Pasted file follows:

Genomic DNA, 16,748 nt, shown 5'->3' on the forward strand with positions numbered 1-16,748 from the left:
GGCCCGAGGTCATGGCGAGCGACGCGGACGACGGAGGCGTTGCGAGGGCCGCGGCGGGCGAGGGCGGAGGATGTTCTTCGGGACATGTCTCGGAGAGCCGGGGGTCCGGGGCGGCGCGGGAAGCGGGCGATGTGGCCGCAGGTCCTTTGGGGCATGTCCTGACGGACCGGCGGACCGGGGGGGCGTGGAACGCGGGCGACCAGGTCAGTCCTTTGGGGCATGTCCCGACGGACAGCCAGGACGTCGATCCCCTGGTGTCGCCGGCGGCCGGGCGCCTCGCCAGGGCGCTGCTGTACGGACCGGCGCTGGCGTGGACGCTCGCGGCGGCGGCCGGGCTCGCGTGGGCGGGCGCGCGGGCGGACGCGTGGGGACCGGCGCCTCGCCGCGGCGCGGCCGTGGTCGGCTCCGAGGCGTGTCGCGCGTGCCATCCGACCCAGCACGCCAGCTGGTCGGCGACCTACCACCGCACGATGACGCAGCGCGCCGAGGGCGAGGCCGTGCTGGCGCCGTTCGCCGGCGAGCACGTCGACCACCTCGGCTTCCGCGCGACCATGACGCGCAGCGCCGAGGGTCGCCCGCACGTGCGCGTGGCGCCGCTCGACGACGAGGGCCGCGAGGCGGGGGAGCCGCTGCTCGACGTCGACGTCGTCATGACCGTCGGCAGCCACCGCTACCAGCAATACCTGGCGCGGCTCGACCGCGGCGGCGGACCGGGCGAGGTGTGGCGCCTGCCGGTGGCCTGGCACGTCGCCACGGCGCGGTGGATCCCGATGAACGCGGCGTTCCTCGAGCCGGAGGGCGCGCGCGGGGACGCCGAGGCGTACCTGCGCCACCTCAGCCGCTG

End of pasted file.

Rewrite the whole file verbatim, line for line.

Genomic DNA, 16,748 nt, shown 5'->3' on the forward strand with positions numbered 1-16,748 from the left:
GGCCCGAGGTCATGGCGAGCGACGCGGACGACGGAGGCGTTGCGAGGGCCGCGGCGGGCGAGGGCGGAGGATGTTCTTCGGGACATGTCTCGGAGAGCCGGGGGTCCGGGGCGGCGCGGGAAGCGGGCGATGTGGCCGCAGGTCCTTTGGGGCATGTCCTGACGGACCGGCGGACCGGGGGGGCGTGGAACGCGGGCGACCAGGTCAGTCCTTTGGGGCATGTCCCGACGGACAGCCAGGACGTCGATCCCCTGGTGTCGCCGGCGGCCGGGCGCCTCGCCAGGGCGCTGCTGTACGGACCGGCGCTGGCGTGGACGCTCGCGGCGGCGGCCGGGCTCGCGTGGGCGGGCGCGCGGGCGGACGCGTGGGGACCGGCGCCTCGCCGCGGCGCGGCCGTGGTCGGCTCCGAGGCGTGTCGCGCGTGCCATCCGACCCAGCACGCCAGCTGGTCGGCGACCTACCACCGCACGATGACGCAGCGCGCCGAGGGCGAGGCCGTGCTGGCGCCGTTCGCCGGCGAGCACGTCGACCACCTCGGCTTCCGCGCGACCATGACGCGCAGCGCCGAGGGTCGCCCGCACGTGCGCGTGGCGCCGCTCGACGACGAGGGCCGCGAGGCGGGGGAGCCGCTGCTCGACGTCGACGTCGTCATGACCGTCGGCAGCCACCGCTACCAGCAATACCTGGCGCGGCTCGACCGCGGCGGCGGACCGGGCGAGGTGTGGCGCCTGCCGGTGGCCTGGCACGTCGCCACGGCGCGGTGGATCCCGATGAACGCGGCGTTCCTCGAGCCGGAGGGCGCGCGCGGGGACGCCGAGGCGTACCTGCGCCACCTCAGCCGCTG